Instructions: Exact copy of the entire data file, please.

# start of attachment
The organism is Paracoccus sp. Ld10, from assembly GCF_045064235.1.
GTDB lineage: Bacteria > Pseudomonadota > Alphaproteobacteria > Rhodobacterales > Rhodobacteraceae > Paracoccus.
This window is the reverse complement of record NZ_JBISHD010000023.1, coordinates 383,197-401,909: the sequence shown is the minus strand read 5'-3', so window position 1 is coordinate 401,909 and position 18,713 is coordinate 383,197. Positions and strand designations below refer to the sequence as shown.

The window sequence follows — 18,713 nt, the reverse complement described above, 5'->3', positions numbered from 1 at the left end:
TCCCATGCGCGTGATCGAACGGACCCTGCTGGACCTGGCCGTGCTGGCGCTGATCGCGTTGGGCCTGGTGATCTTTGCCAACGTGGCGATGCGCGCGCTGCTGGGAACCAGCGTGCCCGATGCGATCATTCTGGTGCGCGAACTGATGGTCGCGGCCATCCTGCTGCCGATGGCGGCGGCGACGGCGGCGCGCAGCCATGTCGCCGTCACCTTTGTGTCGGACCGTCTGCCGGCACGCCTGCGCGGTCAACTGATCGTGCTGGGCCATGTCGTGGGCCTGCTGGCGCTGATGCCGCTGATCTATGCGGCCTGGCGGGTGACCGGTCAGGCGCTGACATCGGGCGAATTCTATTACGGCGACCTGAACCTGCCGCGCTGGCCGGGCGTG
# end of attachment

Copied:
The organism is Paracoccus sp. Ld10, from assembly GCF_045064235.1.
GTDB lineage: Bacteria > Pseudomonadota > Alphaproteobacteria > Rhodobacterales > Rhodobacteraceae > Paracoccus.
This window is the reverse complement of record NZ_JBISHD010000023.1, coordinates 383,197-401,909: the sequence shown is the minus strand read 5'-3', so window position 1 is coordinate 401,909 and position 18,713 is coordinate 383,197. Positions and strand designations below refer to the sequence as shown.

The window sequence follows — 18,713 nt, the reverse complement described above, 5'->3', positions numbered from 1 at the left end:
TCCCATGCGCGTGATCGAACGGACCCTGCTGGACCTGGCCGTGCTGGCGCTGATCGCGTTGGGCCTGGTGATCTTTGCCAACGTGGCGATGCGCGCGCTGCTGGGAACCAGCGTGCCCGATGCGATCATTCTGGTGCGCGAACTGATGGTCGCGGCCATCCTGCTGCCGATGGCGGCGGCGACGGCGGCGCGCAGCCATGTCGCCGTCACCTTTGTGTCGGACCGTCTGCCGGCACGCCTGCGCGGTCAACTGATCGTGCTGGGCCATGTCGTGGGCCTGCTGGCGCTGATGCCGCTGATCTATGCGGCCTGGCGGGTGACCGGTCAGGCGCTGACATCGGGCGAATTCTATTACGGCGACCTGAACCTGCCGCGCTGGCCGGGCGTG